Diversification of Virginia Tech Passing Game is Critical to a Winning Season

The Hokies must improve their offensive efficiency and attack the middle of the field through the air.

The Virginia Tech offense made strides statistically in 2018. However, despite putting up impressive numbers at times, the offense stalled at critical moments and wasn't consistent enough to make up for an inexperienced defense that struggled to get stops. The Hokies ranked No. 41 in offensive S&P+, but No. 91 in passing downs marginal efficiency and No. 83 in 3rd down conversion rate (37.31%).

A significant barrier to consistency on offense was third down efficiency, especially in third-and-long situations. Ryan Willis struggled in drop back passing situations down the stretch of 2018. That downturn was punctuated by an awful fourth quarter against Virginia in which his only meaningful completion was a desperation heave to Dalton Keene who made a spectacular play. Review of the film in those situations revealed Brad Cornelsen's play calling demonstrated a lack of trust in Willis making reads and throwing over the middle of the field. Accordingly, Cornelsen limited his passing game structure and play calling to vertical routes, swing passes with few opportunities for success, and quarterback draws. Once defenses keyed these tendencies, defensive coordinators schemed against the execution, leaving other parts of the field wide open, especially the middle.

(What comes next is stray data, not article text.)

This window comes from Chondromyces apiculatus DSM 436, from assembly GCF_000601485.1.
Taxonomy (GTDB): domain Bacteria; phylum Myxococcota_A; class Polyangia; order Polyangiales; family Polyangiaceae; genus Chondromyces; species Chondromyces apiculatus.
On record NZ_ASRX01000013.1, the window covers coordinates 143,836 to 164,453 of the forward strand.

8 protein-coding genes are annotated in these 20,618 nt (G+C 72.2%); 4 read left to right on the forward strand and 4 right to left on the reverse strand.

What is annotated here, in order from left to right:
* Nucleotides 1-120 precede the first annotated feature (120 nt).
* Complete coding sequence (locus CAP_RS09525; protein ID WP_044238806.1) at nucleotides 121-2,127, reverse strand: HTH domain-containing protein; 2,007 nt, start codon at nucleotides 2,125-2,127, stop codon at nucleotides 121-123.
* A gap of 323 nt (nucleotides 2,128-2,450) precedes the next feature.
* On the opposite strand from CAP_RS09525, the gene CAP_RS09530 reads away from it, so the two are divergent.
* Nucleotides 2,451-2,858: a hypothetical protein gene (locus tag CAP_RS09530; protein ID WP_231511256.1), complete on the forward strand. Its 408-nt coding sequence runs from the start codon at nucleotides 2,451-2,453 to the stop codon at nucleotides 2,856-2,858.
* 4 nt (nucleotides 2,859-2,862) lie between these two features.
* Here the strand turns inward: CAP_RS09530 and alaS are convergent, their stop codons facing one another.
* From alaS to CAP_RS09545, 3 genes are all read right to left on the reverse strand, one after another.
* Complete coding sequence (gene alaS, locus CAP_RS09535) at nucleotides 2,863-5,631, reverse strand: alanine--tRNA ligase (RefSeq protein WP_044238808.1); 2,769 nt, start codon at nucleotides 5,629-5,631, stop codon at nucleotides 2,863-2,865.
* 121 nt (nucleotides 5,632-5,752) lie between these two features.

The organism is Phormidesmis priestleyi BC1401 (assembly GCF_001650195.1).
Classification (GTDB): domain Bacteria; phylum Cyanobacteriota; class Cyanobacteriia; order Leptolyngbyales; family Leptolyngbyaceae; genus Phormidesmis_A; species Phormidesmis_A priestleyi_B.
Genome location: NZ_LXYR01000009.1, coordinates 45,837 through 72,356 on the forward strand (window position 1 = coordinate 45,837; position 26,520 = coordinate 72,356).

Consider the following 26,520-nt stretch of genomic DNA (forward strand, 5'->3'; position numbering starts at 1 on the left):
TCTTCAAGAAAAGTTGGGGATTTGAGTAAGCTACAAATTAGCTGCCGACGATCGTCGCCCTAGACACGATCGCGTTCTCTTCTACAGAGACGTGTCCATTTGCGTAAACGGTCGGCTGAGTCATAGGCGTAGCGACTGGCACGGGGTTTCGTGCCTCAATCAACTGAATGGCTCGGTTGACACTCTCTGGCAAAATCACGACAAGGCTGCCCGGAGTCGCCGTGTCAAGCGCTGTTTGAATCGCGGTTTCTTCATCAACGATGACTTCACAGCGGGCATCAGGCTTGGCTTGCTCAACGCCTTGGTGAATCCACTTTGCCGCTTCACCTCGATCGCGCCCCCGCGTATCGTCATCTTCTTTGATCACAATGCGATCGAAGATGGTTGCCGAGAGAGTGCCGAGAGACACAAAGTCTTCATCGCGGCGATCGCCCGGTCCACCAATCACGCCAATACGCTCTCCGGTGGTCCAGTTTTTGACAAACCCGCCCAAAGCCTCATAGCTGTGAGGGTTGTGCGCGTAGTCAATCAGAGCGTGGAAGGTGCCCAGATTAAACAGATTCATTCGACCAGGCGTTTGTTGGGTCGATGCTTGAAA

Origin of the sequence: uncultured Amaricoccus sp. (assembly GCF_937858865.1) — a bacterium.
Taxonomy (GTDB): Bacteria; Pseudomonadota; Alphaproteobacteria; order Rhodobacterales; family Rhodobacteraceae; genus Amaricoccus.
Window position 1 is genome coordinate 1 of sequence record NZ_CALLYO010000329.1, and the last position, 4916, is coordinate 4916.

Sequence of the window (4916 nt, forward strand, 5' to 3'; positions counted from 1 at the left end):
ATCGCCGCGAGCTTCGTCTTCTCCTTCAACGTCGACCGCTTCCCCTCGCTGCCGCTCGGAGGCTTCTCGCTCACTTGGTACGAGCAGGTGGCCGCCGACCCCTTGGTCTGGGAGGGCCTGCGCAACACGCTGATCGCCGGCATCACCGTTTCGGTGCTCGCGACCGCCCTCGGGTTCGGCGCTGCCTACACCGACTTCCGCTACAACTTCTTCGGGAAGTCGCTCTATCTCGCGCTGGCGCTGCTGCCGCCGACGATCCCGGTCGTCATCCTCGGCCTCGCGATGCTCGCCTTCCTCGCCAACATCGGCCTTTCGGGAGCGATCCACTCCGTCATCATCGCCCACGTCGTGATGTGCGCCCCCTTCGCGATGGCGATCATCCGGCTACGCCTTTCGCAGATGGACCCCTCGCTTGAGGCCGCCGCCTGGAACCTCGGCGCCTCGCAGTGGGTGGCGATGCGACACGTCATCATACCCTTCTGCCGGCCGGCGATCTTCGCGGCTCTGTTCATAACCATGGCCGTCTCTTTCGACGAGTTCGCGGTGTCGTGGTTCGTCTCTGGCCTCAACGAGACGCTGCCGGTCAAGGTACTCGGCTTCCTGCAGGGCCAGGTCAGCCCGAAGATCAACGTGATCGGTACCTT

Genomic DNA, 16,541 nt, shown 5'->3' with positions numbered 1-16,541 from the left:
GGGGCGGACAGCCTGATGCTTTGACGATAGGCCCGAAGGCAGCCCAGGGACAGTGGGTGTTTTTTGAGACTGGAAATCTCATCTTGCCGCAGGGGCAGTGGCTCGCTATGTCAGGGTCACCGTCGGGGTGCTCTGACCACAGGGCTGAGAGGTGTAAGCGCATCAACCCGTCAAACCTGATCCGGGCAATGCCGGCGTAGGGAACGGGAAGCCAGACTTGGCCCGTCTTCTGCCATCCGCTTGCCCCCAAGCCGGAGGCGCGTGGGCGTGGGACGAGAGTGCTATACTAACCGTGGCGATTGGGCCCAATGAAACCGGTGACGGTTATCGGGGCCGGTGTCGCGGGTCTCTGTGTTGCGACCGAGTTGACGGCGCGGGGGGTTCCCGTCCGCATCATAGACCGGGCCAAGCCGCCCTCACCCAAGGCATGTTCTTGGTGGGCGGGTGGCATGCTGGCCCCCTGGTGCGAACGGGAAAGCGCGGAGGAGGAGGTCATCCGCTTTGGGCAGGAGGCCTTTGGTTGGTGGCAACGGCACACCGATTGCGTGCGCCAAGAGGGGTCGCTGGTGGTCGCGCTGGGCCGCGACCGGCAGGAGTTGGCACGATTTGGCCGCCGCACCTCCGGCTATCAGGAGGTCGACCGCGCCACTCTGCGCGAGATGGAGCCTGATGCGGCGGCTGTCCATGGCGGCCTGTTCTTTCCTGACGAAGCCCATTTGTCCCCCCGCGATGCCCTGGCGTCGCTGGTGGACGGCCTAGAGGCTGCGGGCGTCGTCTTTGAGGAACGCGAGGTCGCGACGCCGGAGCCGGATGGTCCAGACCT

While quarterback runs and vertical routes have always been a staple of Cornelsen's passing game design in third-and-long situations, the reliance on those types of plays almost exclusively became noticeable in Tech's loss to Miami. I don't think that was by accident or reflective of the opponent's scheme. Willis made a handful of major mistakes throwing into the middle of the field in obvious passing situations against Miami. For the rest of the season, Cornenlsen's passing down structure changed from incorporating some intermediate throws and quick reads to almost exclusive use of one-man routes and screens defaulted to quarterback runs if the initial read wasn't there. Almost all of Willis' targeted throws were outside of the hash marks in these situations. Let's take a look at what triggered the change.

Miami head coach/then defensive coordinator Manny Diaz utilizes a wild array of odd blitzes to create negative plays and force turnovers. Those blitzes also create space for playmakers if the quarterback can identify the space and get the ball out before pressure gets to him. Cornelsen incorporated intermediate throws like curls underneath zero coverage regularly to combat Miami's blitzes. On this 3rd-and-8, Miami blitzed two linebackers, field-side A- and B-gap, and ran a Cover 1 (man with a single deep safety) behind it.

Willis correctly identifies the receiver which has the most available space to work. Damon Hazelton, split wide to the field-side, faces outside leverage and curls up inside. Willis hits Hazelton right as he comes out of his break.

If you watch the Virginia and Cincinnati game films, you don't see utilization of this kind of intermediate route. Against Virginia, which uses a significant amount of robber coverage and disguising, there's an argument for being wary of these types of throws. However, the Bearcats almost exclusively deployed Cover 1 or Cover 4, with defenders staying over the top. These throws were there all day, but weren't exploited. It is also worth noting that every receiver in this pattern is a potential checkdown if Hazelton doesn't break open. Note how that visual changes in the last couple of games.

Why was Cornelsen so spooked?

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